Usually, when talking about decision trees, were are referring to the C4.5 algorithm. That is, we build a binary decision tree, where at each node we need to make a decision where we split the data using the rule "variable < value" (if the variable is categorical, you can have an = sign).
How do know what the best split is? Simple, we test all possible combinations of variable and of value, and then choose the split which splits the data in the most egualitarian fashion (closest to 50-50).
How do we know if the data is being well split? We try to minimize metrics such as entropy or maximize metrics such as the Gini coefficient. You want to reduce the original entropy down to zero.
When do you stop? You either stop when you have a single sample in a node or when all samples have the same value. Alternatively, you can define a maximum depth for the decision tree (this is known as pre-pruning) or try to reduce your decision tree afterwards (this is known as post-pruning).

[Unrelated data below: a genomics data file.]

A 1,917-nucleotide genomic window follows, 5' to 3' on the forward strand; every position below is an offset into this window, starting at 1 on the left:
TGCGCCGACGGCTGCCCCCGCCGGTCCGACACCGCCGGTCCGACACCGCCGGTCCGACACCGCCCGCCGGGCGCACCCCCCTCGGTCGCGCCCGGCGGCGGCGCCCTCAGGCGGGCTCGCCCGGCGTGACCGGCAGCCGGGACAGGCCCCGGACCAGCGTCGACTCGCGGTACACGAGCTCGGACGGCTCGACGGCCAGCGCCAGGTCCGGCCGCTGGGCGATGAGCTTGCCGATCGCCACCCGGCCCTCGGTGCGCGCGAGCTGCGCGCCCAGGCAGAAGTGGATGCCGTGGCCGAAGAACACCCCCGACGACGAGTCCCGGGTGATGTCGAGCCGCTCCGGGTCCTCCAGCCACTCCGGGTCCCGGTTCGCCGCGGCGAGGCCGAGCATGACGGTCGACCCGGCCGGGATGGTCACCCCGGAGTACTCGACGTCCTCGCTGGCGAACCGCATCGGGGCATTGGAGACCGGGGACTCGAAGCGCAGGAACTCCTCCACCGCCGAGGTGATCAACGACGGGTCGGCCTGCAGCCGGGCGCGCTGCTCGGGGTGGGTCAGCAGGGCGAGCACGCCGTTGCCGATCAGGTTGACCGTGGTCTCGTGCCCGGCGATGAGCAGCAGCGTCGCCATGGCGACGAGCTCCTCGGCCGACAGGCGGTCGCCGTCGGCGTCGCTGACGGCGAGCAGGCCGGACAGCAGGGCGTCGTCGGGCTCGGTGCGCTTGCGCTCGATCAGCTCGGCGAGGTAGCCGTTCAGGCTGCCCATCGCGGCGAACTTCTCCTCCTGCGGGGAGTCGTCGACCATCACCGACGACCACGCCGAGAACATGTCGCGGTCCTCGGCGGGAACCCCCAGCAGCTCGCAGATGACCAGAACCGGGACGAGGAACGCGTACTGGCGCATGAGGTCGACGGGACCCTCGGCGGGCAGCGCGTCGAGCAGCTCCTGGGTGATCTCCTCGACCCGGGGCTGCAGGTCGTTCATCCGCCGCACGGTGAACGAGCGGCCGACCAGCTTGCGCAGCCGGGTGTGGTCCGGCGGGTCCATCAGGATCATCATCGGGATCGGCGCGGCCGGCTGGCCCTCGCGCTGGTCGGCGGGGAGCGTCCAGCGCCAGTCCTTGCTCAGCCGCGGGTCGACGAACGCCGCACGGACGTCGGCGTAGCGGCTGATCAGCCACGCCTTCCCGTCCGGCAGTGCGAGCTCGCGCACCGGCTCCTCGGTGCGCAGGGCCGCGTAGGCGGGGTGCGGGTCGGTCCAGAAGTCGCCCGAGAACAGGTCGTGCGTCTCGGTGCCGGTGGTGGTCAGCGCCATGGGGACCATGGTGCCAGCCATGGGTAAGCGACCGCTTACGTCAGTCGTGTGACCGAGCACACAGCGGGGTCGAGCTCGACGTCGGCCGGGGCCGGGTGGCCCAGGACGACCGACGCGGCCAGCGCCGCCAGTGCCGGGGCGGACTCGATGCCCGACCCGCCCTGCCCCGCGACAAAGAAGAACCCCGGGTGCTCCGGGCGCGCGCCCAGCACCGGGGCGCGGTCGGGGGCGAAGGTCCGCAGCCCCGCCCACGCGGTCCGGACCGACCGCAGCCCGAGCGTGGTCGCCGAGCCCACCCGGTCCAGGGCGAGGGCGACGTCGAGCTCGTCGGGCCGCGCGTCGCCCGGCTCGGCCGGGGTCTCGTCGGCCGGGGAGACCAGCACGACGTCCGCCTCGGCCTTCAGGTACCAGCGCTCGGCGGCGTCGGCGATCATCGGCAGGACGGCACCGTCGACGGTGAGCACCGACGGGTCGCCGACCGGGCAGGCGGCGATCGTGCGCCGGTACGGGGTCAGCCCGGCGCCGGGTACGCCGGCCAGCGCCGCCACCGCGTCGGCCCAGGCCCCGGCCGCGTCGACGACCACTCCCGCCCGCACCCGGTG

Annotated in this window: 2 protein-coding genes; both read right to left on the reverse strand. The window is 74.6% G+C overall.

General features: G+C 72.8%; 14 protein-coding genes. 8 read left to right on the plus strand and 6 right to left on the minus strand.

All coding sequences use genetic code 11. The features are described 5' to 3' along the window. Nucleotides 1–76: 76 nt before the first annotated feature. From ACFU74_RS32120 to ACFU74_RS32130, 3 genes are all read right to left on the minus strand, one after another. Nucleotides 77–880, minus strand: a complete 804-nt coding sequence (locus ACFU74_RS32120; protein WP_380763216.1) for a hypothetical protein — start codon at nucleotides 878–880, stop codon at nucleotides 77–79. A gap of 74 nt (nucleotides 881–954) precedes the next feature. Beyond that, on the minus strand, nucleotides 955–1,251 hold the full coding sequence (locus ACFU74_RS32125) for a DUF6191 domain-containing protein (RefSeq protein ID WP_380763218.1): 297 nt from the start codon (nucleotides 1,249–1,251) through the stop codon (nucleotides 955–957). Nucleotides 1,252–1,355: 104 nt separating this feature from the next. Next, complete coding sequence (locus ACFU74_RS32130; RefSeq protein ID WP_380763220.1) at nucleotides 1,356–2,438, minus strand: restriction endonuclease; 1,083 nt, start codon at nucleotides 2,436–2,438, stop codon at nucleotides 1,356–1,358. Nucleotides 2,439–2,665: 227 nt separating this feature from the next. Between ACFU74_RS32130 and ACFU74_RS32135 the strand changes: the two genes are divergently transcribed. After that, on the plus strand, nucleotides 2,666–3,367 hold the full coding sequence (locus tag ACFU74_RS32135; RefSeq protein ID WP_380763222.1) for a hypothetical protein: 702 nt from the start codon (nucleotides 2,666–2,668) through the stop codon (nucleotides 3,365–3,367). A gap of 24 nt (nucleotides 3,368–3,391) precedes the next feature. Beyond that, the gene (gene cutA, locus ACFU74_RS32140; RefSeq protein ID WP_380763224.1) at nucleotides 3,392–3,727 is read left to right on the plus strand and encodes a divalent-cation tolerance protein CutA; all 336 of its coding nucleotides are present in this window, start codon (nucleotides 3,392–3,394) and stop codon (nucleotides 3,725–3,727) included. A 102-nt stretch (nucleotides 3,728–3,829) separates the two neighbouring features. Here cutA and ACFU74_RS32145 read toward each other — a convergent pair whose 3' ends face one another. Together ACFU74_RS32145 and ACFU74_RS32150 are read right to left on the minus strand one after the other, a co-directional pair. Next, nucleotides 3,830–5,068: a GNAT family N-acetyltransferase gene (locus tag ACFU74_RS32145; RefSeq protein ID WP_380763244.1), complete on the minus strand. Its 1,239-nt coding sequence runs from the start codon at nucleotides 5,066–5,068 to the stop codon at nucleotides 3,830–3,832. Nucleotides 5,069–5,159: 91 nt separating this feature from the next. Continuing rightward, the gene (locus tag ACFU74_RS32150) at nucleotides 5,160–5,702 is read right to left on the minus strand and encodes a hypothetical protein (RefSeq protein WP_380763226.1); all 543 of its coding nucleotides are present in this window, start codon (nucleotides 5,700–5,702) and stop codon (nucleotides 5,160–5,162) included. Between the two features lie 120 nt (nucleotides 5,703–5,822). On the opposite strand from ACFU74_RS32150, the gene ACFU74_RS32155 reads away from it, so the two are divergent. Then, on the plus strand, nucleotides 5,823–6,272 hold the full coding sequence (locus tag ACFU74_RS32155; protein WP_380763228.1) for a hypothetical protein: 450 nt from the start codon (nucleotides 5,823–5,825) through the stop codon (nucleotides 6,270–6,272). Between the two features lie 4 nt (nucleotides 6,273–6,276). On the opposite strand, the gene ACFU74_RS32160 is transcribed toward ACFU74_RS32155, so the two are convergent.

Why are decision trees so fast to create if they test all combinations of variables and values? Well, I lied to you. They don't test all combinations. The metrics used (entropy or gini) can be computed incrementally, so what the algorithms do is to sort the values for each variable, and then incrementally see whether including one more sample improves or reduces the score. But this is a technicality you need not be aware of.
Anything more? You should keep in mind that decision trees do one-ahead optimization. They do not find the global best decision tree. They are myopic. Therefore, if you think two variables are correlated, you should feature engineer a new variable that uses both.
My decision tree is highly variable? Decision trees are know to be very different if the same changes a little bit. This is why people build ensembles of decision trees like random forests by resampling the data to make them stronger. You do lose interpretability: you can no longer draw a decision tree, if you use many of them. See this question for more information on this.
Furthermore, I recommend these resources: